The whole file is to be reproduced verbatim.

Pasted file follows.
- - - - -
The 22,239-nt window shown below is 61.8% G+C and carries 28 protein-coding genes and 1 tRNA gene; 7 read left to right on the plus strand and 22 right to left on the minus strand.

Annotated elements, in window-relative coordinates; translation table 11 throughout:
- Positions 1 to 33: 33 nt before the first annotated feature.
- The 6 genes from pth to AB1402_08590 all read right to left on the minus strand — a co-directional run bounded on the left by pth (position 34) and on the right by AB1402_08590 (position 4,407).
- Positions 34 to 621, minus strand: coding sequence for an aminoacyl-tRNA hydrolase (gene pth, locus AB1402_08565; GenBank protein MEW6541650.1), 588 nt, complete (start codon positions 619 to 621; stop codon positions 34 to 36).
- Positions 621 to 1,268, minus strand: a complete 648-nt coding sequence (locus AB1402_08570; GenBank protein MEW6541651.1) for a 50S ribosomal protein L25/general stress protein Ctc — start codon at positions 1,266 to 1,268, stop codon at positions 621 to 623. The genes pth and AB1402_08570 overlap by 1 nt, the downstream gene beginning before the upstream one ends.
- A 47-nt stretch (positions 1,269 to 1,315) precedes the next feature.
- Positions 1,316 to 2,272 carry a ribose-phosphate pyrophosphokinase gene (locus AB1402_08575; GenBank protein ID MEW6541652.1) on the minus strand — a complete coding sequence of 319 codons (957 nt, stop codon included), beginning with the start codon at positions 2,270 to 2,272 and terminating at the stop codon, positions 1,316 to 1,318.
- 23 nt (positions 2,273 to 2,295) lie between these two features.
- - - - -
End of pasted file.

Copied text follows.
The 22,239-nt window shown below is 61.8% G+C and carries 28 protein-coding genes and 1 tRNA gene; 7 read left to right on the plus strand and 22 right to left on the minus strand.

Annotated elements, in window-relative coordinates; translation table 11 throughout:
- Positions 1 to 33: 33 nt before the first annotated feature.
- The 6 genes from pth to AB1402_08590 all read right to left on the minus strand — a co-directional run bounded on the left by pth (position 34) and on the right by AB1402_08590 (position 4,407).
- Positions 34 to 621, minus strand: coding sequence for an aminoacyl-tRNA hydrolase (gene pth, locus AB1402_08565; GenBank protein MEW6541650.1), 588 nt, complete (start codon positions 619 to 621; stop codon positions 34 to 36).
- Positions 621 to 1,268, minus strand: a complete 648-nt coding sequence (locus AB1402_08570; GenBank protein MEW6541651.1) for a 50S ribosomal protein L25/general stress protein Ctc — start codon at positions 1,266 to 1,268, stop codon at positions 621 to 623. The genes pth and AB1402_08570 overlap by 1 nt, the downstream gene beginning before the upstream one ends.
- A 47-nt stretch (positions 1,269 to 1,315) precedes the next feature.
- Positions 1,316 to 2,272 carry a ribose-phosphate pyrophosphokinase gene (locus AB1402_08575; GenBank protein ID MEW6541652.1) on the minus strand — a complete coding sequence of 319 codons (957 nt, stop codon included), beginning with the start codon at positions 2,270 to 2,272 and terminating at the stop codon, positions 1,316 to 1,318.
- 23 nt (positions 2,273 to 2,295) lie between these two features.